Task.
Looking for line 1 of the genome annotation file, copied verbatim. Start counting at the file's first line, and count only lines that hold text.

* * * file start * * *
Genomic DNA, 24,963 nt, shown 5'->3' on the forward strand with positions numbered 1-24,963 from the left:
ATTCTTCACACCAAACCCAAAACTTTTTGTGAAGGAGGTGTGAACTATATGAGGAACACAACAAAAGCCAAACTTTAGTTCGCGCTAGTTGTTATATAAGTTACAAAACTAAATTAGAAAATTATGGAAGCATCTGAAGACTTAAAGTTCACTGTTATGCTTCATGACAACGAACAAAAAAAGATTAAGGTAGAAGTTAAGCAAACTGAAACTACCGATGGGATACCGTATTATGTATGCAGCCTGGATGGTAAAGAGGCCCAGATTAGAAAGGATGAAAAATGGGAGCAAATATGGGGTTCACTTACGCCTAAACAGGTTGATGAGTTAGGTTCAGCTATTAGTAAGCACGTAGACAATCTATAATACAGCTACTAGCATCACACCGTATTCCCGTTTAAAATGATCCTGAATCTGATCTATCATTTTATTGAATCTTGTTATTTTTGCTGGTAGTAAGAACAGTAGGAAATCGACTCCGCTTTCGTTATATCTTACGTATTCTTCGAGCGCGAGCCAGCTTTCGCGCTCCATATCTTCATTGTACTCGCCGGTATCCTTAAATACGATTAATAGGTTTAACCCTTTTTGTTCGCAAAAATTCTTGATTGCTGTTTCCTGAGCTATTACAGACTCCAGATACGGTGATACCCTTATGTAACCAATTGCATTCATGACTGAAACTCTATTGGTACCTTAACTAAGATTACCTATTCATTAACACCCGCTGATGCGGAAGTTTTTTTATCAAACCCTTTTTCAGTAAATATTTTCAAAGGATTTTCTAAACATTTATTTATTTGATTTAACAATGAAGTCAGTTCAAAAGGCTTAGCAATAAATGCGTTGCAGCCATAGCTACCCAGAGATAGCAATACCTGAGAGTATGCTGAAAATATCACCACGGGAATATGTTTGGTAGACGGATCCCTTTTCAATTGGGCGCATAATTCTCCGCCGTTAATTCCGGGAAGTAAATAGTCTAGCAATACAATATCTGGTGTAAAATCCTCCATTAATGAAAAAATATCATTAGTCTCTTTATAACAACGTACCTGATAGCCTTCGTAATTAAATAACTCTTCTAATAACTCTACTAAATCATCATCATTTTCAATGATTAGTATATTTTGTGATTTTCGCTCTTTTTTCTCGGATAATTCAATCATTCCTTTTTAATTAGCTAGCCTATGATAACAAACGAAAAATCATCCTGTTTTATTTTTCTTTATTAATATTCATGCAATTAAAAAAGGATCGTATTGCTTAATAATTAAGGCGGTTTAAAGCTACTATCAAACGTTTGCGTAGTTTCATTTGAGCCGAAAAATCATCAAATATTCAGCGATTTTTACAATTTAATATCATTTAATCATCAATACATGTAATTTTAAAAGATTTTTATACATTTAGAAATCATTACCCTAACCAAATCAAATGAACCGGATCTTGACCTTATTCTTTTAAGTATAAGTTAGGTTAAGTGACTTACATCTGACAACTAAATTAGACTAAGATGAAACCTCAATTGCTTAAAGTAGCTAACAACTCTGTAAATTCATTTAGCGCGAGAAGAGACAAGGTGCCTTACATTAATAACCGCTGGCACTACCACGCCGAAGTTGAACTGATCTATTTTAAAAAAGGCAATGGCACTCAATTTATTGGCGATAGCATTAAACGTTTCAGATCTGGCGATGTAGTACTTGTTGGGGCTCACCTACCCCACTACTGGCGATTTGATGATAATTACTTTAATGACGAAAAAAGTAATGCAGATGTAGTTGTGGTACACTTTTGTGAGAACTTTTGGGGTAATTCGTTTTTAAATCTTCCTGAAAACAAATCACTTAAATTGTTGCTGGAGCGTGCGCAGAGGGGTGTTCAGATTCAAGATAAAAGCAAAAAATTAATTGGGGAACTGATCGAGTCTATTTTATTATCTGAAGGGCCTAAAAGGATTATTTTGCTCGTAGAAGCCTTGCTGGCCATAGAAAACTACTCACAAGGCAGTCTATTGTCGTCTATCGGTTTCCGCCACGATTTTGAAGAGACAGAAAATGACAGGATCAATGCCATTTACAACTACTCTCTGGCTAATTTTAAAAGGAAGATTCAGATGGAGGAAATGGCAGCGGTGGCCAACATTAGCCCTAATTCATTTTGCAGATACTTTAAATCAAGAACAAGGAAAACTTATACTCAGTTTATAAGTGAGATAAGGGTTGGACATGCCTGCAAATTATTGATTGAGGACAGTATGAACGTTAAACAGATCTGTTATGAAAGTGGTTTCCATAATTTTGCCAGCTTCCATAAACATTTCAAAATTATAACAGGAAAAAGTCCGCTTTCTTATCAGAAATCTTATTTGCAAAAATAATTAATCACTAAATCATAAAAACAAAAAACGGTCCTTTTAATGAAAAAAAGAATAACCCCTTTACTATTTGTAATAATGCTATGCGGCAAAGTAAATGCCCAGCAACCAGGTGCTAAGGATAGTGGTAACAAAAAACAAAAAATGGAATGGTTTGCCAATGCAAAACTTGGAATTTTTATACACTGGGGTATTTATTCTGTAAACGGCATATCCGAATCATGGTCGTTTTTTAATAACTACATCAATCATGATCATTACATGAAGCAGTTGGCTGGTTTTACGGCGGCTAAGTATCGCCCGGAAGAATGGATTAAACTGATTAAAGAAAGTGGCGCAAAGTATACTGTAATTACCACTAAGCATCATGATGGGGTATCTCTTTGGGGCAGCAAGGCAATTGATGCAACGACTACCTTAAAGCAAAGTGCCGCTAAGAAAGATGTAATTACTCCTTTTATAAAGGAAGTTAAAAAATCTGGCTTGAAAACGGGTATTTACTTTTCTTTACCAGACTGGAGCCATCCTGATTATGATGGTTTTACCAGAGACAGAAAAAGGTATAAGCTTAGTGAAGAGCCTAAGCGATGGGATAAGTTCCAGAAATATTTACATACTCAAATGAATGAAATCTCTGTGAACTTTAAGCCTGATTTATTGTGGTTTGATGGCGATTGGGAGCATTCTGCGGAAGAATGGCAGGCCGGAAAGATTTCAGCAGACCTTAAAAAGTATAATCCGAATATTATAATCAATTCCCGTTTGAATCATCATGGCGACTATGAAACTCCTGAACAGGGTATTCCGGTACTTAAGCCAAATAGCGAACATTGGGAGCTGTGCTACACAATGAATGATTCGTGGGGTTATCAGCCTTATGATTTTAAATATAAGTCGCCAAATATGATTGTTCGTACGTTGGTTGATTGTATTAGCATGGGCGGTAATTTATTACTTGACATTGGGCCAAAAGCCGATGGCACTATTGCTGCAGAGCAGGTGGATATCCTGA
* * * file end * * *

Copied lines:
Genomic DNA, 24,963 nt, shown 5'->3' on the forward strand with positions numbered 1-24,963 from the left: